To close the gaps in life expectancy and health equity that exist within and between every country in the world, we need leaders individuals who will have health equity as their mindset and health disparities reduction as their skillset. With this philosophy, Drs. Fitzhugh Mullan and Guenevere Burke along with Leigh Anne Butler and other members of the GW Institute for Health Workforce Equity team designed the Leaders for Health Equity (LHE) fellowship program. LHE was modeled after the success of the Residency Fellowship in Health Policy. Selam Bedada was the first full-time staff member hired to support for the fellowship program, and has since assumed leadership of the program as associate program director. The Atlantic Philanthropies provided funding for the Leaders for Health Equity program.


The Leaders for Health Equity fellowship program welcomed its first class of 15 Fellows. The 2017 cohort was instrumental in setting the course of the fellowship – learning health equity principles and leadership tools online and in-person at convenings in the United States and Rwanda at the University of Global Health Equity. The first class of Leaders for Health Equity also helped us recruit our next class of fellows, establishing a strong connection that is carried on today between our current and Senior Fellows.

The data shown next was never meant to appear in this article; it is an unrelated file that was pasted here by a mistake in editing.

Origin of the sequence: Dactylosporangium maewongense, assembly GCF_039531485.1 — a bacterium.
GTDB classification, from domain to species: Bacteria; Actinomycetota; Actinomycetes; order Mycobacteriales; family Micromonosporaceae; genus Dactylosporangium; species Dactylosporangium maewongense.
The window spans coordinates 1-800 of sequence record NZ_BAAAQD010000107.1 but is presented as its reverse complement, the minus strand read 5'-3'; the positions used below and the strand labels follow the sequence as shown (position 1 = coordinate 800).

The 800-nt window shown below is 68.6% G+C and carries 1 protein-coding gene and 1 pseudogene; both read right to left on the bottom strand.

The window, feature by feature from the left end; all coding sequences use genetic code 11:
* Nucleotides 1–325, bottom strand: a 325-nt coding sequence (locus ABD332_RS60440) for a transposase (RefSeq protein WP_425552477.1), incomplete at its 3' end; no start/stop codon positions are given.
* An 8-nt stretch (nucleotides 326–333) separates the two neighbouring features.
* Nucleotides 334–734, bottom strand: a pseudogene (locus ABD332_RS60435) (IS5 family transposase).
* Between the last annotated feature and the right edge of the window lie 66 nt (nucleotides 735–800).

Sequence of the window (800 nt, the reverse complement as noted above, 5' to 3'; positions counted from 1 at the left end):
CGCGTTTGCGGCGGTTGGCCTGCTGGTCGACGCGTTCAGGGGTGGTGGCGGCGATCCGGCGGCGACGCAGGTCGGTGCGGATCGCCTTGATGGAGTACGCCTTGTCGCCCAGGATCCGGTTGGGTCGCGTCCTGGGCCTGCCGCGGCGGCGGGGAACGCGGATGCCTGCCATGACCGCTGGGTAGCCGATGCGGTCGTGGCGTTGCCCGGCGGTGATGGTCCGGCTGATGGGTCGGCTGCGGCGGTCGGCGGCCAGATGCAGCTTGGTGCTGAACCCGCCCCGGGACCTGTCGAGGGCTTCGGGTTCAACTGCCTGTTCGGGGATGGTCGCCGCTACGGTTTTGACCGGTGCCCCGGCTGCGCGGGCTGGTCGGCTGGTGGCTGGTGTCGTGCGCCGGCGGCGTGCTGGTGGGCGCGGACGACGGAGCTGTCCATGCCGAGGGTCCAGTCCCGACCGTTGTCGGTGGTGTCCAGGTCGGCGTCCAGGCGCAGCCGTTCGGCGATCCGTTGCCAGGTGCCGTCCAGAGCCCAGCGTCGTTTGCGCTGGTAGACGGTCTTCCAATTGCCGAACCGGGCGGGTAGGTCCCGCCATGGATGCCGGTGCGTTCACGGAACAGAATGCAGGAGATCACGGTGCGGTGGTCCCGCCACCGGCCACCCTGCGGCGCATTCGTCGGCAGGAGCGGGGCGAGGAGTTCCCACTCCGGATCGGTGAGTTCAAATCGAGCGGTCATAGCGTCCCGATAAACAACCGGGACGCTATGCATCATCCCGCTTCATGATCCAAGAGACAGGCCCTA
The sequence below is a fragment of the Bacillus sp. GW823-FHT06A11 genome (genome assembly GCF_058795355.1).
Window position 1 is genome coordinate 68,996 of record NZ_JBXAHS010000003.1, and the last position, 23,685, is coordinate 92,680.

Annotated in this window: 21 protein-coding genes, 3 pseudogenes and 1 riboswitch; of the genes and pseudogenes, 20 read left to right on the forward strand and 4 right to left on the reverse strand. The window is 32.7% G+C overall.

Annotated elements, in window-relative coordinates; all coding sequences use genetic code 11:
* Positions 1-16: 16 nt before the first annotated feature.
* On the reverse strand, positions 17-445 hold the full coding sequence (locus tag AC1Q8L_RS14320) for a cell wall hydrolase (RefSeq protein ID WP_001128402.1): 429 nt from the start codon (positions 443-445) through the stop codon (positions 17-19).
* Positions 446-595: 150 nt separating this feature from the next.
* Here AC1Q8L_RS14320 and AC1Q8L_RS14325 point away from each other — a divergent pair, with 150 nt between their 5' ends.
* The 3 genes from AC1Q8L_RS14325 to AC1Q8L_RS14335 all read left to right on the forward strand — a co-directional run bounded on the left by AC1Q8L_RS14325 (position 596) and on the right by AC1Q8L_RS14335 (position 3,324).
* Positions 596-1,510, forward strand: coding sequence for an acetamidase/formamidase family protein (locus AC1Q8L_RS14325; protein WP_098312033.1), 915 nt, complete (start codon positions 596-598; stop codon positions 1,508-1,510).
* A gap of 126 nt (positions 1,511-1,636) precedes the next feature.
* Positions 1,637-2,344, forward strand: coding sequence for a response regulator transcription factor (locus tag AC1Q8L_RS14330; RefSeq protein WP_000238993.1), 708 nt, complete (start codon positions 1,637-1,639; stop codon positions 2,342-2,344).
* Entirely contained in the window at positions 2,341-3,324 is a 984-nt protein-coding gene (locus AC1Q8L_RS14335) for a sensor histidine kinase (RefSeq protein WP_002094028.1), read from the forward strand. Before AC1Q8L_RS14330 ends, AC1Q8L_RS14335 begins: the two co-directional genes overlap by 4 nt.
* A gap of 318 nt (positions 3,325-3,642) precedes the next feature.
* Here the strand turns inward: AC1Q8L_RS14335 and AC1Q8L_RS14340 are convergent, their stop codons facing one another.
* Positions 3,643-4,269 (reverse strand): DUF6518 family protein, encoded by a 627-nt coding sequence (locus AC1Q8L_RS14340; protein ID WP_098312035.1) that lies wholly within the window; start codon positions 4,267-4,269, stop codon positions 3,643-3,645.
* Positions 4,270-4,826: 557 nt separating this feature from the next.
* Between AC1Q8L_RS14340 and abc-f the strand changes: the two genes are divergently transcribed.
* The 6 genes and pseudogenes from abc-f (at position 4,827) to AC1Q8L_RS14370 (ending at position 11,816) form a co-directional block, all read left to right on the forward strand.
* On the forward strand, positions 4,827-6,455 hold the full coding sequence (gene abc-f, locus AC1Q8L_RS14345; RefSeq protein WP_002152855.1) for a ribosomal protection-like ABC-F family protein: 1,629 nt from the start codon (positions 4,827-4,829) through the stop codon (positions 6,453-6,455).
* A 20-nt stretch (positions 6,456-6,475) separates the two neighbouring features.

What impressed me [about the fellowship] was the diversity of the fellows and how we were all intrinsically connected through this mission we chose to embark on.



The Leaders for Health Equity Fellowship program welcomed its second cohort and in April of 2018, the two LHE cohorts came together for the first-ever All-Fellows Convening at the Beyond Flexner Conference in Atlanta, Georgia. Leaders for Health Equity worked from the premise that the underlying causes of inequity do not respect national boundaries and that exposure to potential solutions, both local and global, strengthens LHE graduates. That fit perfectly with the Atlantic Philanthropies’ mission to train and educate equity-focused leaders around the world. That is why in the summer of 2018, the Leaders for Health Equity Fellowship program joined the global community of Atlantic Fellows, and we became Atlantic Fellows for Health Equity (AFHE), receiving additional funding from the Atlantic Philanthropies to expand and extend our fellowship program.  

Being an AFHE Fellow means that you are part of a global network of leaders, visionaries, artists, creators, government leaders, healthcare practitioners that are working towards a common cause of a more equitable, a more just world.



We welcomed our first cohort of the newly named Atlantic Fellows for Health Equity US + Global and expanded to 20 fellows, officially joining the Atlantic Fellows community. The funding enabled us to increase our internationally-based fellows, bringing a balance to the program that allows us to better address the issues of health equity that move across borders. In November of 2019, we lost one of our leaders and greatest advocates, Dr. Fitzhugh Mullan. This fellowship was one of the last, great legacies of a career spent in service and the fight for human rights. He guided our work from the very first conversation and when he knew his time was limited, he made sure our team and fellows were ready to carry on his fight. The GW Workforce Institute was renamed the Fitzhugh Mullan Institute for Health Workforce Equity in his honor.